Published in 1936, The Organizationsbuch der NSDAP (with subsequent annual editions), detailed all aspects of party bureaucracy, typeset tightly in German Blackletter. What interested me, however, were the over 70 full-page, full-color plates (on heavy paper) that provide examples of virtually every Nazi flag, insignia, patterns for official Nazi Party office signs, special armbands for the Reichsparteitag (Reichs Party Day), and Honor Badges. The book “over-explains the obvious” and leaves no Nazi Party organization question, regardless of how minute, unanswered.

When I noted above that the book was under my nose, I meant this literally and figuratively. Many of the color plates, which visually establish the identity standards, have been reproduced in histories of World War II and the Nazis, without proper attribution. So, I’ve seen some of them before. Also, the Nazis issued a 255 page book, ABC des Nationalsozialismus (1933) by Dr. Curt Rosten, which in a more condensed fashion provided some early Nazi visual standards. It turns out I had this book in my collection all along without knowing its significance.

There was a standards manual after all. It just was not what I envisioned or expected. It turned out another record of graphic standards existed where I least expected it: theReichs Gesetzblatt (Law Journal). When a graphic element was changed by law or decree it was chronicled in this document. So the Loch Ness mystery was solved, somewhat.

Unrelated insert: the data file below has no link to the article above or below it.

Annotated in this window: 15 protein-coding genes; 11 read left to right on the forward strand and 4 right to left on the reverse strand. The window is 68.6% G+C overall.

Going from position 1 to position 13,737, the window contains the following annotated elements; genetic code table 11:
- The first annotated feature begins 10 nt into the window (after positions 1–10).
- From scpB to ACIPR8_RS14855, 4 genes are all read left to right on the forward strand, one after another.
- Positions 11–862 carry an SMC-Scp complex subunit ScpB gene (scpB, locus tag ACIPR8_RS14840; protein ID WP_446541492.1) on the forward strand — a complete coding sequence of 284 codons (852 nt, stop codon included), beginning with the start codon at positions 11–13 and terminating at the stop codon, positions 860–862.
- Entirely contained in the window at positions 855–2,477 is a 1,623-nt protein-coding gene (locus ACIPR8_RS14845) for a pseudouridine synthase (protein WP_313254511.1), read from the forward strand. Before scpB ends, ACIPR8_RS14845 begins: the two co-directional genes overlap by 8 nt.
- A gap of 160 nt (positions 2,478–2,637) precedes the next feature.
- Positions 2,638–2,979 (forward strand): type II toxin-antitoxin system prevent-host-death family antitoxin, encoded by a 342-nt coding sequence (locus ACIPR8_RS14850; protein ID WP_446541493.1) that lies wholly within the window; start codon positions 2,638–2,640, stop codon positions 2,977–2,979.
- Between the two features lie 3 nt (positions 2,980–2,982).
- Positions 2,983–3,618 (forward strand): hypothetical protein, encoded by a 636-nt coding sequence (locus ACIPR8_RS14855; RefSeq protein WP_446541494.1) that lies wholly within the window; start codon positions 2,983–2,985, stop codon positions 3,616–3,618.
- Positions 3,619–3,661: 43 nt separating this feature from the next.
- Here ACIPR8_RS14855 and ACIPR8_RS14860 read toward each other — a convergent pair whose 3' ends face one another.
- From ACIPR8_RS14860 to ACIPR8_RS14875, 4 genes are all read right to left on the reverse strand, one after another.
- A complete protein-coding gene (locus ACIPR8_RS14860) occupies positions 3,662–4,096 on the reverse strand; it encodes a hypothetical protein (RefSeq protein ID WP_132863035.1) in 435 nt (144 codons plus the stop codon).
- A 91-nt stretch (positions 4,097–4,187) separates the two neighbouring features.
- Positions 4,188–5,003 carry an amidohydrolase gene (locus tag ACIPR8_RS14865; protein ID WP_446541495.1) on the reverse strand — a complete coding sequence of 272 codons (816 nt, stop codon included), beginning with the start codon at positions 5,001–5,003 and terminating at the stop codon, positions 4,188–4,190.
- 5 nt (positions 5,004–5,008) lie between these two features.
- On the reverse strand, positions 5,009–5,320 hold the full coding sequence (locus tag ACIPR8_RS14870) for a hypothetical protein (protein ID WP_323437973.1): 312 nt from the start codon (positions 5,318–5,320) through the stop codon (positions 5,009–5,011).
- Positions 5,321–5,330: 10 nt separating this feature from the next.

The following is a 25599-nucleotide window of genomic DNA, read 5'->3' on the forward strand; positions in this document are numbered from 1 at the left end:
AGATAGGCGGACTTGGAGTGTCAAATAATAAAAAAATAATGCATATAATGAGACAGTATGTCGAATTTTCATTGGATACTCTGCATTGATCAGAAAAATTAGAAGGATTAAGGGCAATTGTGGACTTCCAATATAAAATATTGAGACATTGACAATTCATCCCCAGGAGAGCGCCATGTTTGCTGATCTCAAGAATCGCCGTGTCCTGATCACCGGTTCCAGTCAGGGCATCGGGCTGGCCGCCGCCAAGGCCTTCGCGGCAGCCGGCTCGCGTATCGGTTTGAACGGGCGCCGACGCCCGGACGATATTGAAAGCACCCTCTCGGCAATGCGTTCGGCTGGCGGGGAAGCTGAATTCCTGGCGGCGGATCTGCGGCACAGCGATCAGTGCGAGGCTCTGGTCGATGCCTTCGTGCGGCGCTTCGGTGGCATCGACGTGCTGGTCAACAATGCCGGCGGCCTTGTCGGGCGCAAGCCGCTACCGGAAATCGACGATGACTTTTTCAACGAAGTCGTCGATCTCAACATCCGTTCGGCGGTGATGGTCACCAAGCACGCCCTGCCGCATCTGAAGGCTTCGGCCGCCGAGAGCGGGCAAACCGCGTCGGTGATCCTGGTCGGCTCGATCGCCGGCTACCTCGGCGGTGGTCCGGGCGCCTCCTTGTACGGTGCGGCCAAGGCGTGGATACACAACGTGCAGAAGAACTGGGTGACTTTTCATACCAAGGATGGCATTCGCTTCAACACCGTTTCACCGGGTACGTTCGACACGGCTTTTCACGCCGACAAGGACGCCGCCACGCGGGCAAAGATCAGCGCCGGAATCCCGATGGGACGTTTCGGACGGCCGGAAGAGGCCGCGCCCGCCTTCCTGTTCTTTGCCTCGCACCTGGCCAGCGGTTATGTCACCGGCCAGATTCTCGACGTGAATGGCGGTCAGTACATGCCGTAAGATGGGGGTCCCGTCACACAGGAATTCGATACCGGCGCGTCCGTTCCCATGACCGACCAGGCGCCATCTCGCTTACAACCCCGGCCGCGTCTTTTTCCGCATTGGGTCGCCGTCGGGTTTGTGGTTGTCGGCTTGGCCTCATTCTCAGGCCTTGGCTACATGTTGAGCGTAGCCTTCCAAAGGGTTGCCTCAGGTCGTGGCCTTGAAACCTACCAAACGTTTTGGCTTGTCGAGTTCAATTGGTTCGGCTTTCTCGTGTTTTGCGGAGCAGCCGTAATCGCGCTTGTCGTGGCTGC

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WHAT IS SYNAESTHESIA

“The Art of Being a Synaesthete” is a documentary about genuine synaesthesia and creativity, and the special relationship that links both. Focusing and understanding why synaesthetes tend to be more creative than non-synaesthetes might give us cues and ideas to understand also the human craving for creation, and how creative thinking and innovation occur and as a ultimate question, what is creativity about?.

The aesthetic implications of the cognitive experience of synaesthesia make it specially prone to be related to creativity and, thus, art. It has been suggested that there is a higher prevalence of artistic professions among synaesthetes, and it seems that synaesthesia as a condition has had a particularly intense relationship with artistic expression. Either coming from the artistic manifestations of the condition itself by synaesthetes (such as Vladimir Nabokov or Wassily Kandinsky), or through the use of creative association and mixing of sensorial experiences and metaphor by artists, synaesthesia seems to have something important to say about the way we develop and manifest our creativity.


If you are any type of artist (musician, dancer, writer, painter, whatever you understand by artist) and you have synesthesia

and keep reading …

ON WHAT SYNAESTHESIA IS

In a highly technical way…

Synesthesia is a largely unknown but rather common neurological condition presented as an abnormal coordination of several senses: synesthetes can experience typical sensory information from one sensory modality simultaneously through another modality. The stimulation of one sensory or cognitive pathway leads to automatic, involuntary experiences in a second sensory or cognitive pathway.